Welcome to Part 4, the final part, of our series on data visualization! (Journey back to Part 1 of the series)
Complex findings require many moving pieces to be held in the mind at once to grasp the full picture. In our DPS® studies, for instance, RG+A determines not only what will happen, but also where, when, and why. Answering these questions provides a comprehensive view of the overall market space and the decisions physicians make that create the prescribing environment.
The first step RG+A takes is to ensure we are displaying comparisons intelligently. When showing multiple comparisons at once (i.e., distinct brands across separate lines of therapy at different time points), we prioritize between comparisons and ensure that the most important comparison is the most easily grasped. Typically, this means that the groups making up the highest priority comparison end up next to each other and most “internal” to the visualization. As priority lessens, we can increase the spacing between the components of each comparison. Proximity implies importance.
This series started with a discussion of why data visualization is important – to decrease the burden our projects place on you. RG+A employs several additional tactics that support this task by focusing on data and story communication. While less directly about visualization, these tactics are applicable to visualization while also directing our overall formatting and report layout.
The first of these tactics is that we endeavor to employ “chunking” throughout individual visualizations, slides, and reports – and to keep the number of chunks to within the magical number of 5 +/- 2. Also known as Miller’s Law, this number provides a basis for the limits of managing multiple pieces of information. By limiting the number of key takeaways, supporting statements, comparisons, etc., to the 5 +/- 2 rule, we ensure that we are chunking the information presented into manageable and digestible sections.
Once our key points have been chunked for easy absorption, we review to ensure that the report is organized in a meaningful way. A key watch-out at this stage is avoid the creation of a data-dump where the deliverable is simply a direct report of responses at each question asked. This is a market research application of Conway’s Law – for any organization, the final product mimics the system of organization that created the product. RG+A avoids data-dump reports because such reports put the onus on our clients to identify what data among the report answers key business questions. We ensure that our reports have a clear narrative and tell the story of client brands or portfolios. We have implemented a process in which the penultimate step in writing a report is a storyboarding meeting where we review the project objectives and study results and collaboratively design a story that most effectively and efficiently communicates the information necessary to empower our clients to make business decisions.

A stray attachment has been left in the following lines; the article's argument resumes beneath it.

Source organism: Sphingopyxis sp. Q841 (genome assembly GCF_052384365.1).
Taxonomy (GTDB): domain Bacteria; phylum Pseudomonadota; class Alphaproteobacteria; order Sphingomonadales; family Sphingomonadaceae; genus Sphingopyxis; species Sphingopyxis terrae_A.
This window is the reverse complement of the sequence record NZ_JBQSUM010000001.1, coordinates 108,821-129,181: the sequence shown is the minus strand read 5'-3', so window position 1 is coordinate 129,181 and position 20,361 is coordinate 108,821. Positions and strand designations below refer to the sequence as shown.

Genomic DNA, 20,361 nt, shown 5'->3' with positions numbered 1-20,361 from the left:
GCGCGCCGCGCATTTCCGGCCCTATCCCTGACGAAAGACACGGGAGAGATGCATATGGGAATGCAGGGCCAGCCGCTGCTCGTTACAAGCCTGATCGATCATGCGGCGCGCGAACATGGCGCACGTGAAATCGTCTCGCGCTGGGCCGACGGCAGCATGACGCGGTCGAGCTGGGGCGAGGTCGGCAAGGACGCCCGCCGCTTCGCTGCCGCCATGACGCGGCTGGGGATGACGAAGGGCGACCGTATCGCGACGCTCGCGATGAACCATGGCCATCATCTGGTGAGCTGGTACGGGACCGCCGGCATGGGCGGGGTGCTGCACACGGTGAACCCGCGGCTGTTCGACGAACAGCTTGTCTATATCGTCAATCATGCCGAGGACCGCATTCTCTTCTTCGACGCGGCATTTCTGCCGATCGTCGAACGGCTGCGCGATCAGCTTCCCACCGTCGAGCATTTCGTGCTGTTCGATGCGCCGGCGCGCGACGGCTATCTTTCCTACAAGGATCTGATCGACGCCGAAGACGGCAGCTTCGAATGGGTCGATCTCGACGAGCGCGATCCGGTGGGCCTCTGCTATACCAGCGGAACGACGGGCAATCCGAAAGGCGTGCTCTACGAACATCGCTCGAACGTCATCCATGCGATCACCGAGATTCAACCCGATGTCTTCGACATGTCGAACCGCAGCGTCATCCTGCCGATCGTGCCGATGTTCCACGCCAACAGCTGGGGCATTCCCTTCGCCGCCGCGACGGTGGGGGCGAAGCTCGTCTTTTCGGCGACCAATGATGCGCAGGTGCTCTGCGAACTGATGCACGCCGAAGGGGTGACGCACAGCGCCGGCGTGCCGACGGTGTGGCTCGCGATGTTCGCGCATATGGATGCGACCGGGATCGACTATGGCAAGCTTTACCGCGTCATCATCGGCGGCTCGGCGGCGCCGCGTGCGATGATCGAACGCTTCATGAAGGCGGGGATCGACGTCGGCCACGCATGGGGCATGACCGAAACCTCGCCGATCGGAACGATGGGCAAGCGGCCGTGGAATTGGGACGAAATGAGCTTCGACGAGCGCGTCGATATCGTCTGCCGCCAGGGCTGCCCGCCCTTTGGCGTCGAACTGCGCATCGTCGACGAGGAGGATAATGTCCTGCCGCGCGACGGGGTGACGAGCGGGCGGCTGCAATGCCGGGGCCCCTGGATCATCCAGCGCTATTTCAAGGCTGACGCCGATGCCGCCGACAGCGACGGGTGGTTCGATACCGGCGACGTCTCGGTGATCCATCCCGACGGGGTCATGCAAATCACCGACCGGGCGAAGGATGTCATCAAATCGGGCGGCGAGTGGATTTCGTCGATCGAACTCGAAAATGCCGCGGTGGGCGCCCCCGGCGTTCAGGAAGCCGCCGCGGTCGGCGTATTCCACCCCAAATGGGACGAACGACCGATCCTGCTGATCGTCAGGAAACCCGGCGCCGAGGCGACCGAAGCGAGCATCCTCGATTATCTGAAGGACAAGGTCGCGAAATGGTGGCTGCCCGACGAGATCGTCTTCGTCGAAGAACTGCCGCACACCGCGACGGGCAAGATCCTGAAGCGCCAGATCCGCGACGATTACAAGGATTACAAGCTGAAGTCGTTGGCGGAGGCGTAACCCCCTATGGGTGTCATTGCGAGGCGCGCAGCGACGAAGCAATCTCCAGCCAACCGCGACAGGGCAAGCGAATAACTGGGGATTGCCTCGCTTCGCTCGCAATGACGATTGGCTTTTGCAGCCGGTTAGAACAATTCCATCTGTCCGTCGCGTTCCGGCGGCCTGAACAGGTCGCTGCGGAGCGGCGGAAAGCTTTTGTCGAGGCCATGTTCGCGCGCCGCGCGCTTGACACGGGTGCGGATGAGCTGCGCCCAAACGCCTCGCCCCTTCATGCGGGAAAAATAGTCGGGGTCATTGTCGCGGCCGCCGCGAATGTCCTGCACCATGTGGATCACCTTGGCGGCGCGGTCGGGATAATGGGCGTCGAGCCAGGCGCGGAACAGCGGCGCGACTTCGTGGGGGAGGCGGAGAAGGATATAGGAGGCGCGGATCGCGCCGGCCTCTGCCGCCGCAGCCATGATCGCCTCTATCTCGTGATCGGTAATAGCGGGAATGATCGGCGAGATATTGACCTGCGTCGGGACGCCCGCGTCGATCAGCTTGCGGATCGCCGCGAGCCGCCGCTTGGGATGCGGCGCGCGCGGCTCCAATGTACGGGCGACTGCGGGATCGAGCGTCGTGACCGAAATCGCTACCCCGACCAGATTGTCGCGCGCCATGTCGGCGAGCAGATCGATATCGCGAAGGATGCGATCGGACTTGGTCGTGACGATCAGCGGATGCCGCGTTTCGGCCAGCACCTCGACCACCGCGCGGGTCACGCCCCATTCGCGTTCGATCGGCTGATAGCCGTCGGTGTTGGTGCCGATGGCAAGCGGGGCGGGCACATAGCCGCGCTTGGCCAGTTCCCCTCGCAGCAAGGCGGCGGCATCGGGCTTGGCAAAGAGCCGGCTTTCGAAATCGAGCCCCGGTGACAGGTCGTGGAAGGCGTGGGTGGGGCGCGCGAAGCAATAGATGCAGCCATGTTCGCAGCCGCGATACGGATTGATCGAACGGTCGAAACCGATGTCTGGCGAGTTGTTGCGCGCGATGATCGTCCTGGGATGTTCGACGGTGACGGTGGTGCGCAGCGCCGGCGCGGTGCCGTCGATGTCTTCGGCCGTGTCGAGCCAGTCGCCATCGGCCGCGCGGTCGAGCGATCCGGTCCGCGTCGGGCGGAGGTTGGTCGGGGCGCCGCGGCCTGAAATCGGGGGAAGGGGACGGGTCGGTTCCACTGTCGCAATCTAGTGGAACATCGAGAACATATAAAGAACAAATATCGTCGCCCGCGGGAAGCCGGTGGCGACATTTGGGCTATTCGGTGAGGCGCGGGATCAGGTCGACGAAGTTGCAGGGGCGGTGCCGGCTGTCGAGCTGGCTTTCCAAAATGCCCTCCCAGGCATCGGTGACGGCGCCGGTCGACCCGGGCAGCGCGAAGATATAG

In this series of posts, we hope to have conveyed the thought and effort that is infused within RG+A’s approach to data visualization. Our charts and graphs are true to the data (both accurate and not misleading). We focus on designing graphics and slides to make it easier for our clients to identify and understand the data. Finally, we tie our analyses together to build a cohesive brand or portfolio story.
Our process is designed to highlight key insights in a manner that makes it easy for our clients to digest and use. While the tactics discussed are primarily internal, the overall process from survey and materials creation through reporting is highly collaborative to ensure we clearly communicate the necessary information required for our clients to make business decisions.
What tips do you have for making data visualization impactful? What challenges have you encountered?
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Thank you for joining us on our journey through data visualization in market research.